Student Loan Forgiveness For Social WorkersThe Problem of Student Loan Debt for Social Work Graduates

“I didn’t choose this career for the money,” is a common saying amongst social work professionals and students –  a light joke that also recognizes that social workers, along with many other “helping professionals” are not highly-paid positions. Social work student loan forgiveness is coveted by many graduates.

Social workers commit themselves to their field of practice out of a desire to serve, to work toward social justice, to support individuals and communities in their achievement of health and wellbeing. This work, however, remains undervalued and therefore, underpaid in society. Social work graduates are suffering the consequences of the lack of an adequate policy of student loan forgiveness for social workers.

Because social work is a professional degree, requiring a Master’s level education for licensure, social workers embark upon a lengthy and often expensive educational path in order to fulfill their calling.

While some scholarships and government loans are available to assist with educational expenses, many social work graduates, upon completing their degrees and entering the profession, are saddled with significant amounts of student loan debt. Social work student loan forgiveness could alleviate the stress.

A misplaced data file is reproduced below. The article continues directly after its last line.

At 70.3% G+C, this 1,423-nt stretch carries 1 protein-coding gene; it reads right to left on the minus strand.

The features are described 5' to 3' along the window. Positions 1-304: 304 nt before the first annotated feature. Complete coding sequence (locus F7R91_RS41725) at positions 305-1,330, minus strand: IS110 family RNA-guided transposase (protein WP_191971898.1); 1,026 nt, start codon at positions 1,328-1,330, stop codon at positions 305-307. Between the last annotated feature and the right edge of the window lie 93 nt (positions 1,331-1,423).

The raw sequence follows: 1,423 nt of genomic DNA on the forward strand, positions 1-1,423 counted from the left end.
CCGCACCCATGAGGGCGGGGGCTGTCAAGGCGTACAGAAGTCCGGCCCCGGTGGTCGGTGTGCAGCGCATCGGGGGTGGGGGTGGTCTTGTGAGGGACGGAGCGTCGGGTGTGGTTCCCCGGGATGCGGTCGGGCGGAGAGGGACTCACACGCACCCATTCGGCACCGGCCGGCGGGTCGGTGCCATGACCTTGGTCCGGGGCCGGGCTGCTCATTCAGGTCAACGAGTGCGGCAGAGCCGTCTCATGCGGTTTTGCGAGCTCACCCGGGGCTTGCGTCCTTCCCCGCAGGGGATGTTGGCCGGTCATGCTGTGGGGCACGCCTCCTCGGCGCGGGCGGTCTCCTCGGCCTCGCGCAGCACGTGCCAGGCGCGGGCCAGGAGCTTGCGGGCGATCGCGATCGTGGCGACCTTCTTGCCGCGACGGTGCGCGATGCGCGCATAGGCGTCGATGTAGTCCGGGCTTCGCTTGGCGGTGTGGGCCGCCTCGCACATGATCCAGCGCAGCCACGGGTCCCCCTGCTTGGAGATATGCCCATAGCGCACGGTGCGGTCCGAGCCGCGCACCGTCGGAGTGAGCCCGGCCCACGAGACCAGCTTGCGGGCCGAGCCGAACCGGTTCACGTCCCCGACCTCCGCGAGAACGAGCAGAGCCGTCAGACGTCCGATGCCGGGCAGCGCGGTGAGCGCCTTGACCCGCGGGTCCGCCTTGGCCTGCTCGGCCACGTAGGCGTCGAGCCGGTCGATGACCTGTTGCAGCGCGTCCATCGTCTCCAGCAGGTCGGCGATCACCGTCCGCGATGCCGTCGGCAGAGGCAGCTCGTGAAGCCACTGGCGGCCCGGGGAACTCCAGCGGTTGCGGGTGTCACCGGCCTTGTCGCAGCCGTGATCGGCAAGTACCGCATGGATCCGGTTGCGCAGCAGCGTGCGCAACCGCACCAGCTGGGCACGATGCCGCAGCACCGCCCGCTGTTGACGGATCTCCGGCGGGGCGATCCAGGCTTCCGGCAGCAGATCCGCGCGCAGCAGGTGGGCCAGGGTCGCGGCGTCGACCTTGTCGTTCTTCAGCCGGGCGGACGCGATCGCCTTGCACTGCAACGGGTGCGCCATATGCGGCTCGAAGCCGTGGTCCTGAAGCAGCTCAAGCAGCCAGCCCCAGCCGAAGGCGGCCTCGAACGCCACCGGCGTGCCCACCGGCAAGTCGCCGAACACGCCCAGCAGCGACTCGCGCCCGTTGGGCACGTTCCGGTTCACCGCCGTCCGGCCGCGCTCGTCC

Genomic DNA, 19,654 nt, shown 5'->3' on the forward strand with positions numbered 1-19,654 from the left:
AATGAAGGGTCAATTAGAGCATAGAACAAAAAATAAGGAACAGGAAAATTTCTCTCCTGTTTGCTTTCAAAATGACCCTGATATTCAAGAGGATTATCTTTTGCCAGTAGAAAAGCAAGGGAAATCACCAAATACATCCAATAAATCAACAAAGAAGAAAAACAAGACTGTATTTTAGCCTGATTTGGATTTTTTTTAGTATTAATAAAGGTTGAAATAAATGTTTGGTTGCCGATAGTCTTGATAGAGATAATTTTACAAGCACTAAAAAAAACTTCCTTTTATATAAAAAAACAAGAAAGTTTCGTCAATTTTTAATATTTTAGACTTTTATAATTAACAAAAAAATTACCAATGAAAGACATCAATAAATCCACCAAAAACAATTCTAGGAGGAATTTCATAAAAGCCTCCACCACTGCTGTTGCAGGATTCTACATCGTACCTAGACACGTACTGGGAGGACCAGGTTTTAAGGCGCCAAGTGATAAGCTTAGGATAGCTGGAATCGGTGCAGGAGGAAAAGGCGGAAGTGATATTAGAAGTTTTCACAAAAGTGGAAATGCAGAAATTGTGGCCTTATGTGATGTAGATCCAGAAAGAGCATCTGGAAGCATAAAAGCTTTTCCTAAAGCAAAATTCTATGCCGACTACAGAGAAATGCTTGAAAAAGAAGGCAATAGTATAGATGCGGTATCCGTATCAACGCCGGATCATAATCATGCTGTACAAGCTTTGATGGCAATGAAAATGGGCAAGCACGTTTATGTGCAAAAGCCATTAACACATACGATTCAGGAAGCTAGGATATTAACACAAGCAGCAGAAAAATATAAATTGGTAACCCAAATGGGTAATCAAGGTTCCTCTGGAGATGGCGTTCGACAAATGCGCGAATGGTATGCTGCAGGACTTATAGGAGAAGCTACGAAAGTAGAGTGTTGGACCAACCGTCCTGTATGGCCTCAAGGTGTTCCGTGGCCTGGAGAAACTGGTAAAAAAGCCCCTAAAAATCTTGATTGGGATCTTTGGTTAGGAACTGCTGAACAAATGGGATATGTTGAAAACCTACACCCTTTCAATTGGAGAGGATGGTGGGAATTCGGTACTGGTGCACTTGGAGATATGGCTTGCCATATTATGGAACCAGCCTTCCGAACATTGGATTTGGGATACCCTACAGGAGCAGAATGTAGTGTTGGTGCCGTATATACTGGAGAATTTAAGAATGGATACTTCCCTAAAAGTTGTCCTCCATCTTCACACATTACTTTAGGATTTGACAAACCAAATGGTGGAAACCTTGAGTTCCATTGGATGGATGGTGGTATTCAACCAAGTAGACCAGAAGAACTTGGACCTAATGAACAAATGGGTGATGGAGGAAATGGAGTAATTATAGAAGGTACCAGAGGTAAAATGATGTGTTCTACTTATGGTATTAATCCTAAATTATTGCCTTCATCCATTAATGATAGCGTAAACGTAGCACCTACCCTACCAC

Social Work Student Loan Forgiveness

Student loan debt burdens most social work graduates: The Council on Social Work Education’s 2013 report found that 81% of Bachelor’s graduates, 80.5% of Master’s graduates, and 65.5% of doctoral graduates in social work have some amount of loan debt, ranging on average between $31,880 to $42,1491.

These substantial amounts of loan debt are not easy to pay off on a social worker’s salary – about $45,500 annually according to the Bureau of Labor Statistics2. Managing student loan debt on a social work salary is a challenging prospect, and an even more difficult reality.

Social workers often work under the high stress of heavy caseloads, limited resources, traumatized clients, and insufficient organizational support, and on top of that are faced with the added stress of managing one’s personal finances due to student loan debt.